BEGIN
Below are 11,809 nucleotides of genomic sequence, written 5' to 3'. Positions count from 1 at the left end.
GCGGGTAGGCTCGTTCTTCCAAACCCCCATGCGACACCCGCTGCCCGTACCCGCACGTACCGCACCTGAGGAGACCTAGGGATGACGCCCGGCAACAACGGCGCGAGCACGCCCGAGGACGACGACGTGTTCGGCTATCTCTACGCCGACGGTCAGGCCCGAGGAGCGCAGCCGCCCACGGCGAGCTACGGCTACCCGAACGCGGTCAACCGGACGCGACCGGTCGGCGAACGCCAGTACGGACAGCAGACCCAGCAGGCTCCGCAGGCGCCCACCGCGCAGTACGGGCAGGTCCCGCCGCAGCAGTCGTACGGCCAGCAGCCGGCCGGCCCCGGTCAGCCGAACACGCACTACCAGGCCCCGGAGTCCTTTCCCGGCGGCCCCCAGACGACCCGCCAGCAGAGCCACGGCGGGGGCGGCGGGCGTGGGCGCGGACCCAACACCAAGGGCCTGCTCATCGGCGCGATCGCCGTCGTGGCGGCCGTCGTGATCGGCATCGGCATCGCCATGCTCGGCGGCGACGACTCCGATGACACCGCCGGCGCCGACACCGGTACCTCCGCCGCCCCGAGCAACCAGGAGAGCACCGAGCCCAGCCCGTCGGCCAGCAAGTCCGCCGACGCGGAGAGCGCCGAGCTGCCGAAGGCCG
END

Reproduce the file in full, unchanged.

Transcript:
Below are 11,809 nucleotides of genomic sequence, written 5' to 3'. Positions count from 1 at the left end.
GCGGGTAGGCTCGTTCTTCCAAACCCCCATGCGACACCCGCTGCCCGTACCCGCACGTACCGCACCTGAGGAGACCTAGGGATGACGCCCGGCAACAACGGCGCGAGCACGCCCGAGGACGACGACGTGTTCGGCTATCTCTACGCCGACGGTCAGGCCCGAGGAGCGCAGCCGCCCACGGCGAGCTACGGCTACCCGAACGCGGTCAACCGGACGCGACCGGTCGGCGAACGCCAGTACGGACAGCAGACCCAGCAGGCTCCGCAGGCGCCCACCGCGCAGTACGGGCAGGTCCCGCCGCAGCAGTCGTACGGCCAGCAGCCGGCCGGCCCCGGTCAGCCGAACACGCACTACCAGGCCCCGGAGTCCTTTCCCGGCGGCCCCCAGACGACCCGCCAGCAGAGCCACGGCGGGGGCGGCGGGCGTGGGCGCGGACCCAACACCAAGGGCCTGCTCATCGGCGCGATCGCCGTCGTGGCGGCCGTCGTGATCGGCATCGGCATCGCCATGCTCGGCGGCGACGACTCCGATGACACCGCCGGCGCCGACACCGGTACCTCCGCCGCCCCGAGCAACCAGGAGAGCACCGAGCCCAGCCCGTCGGCCAGCAAGTCCGCCGACGCGGAGAGCGCCGAGCTGCCGAAGGCCG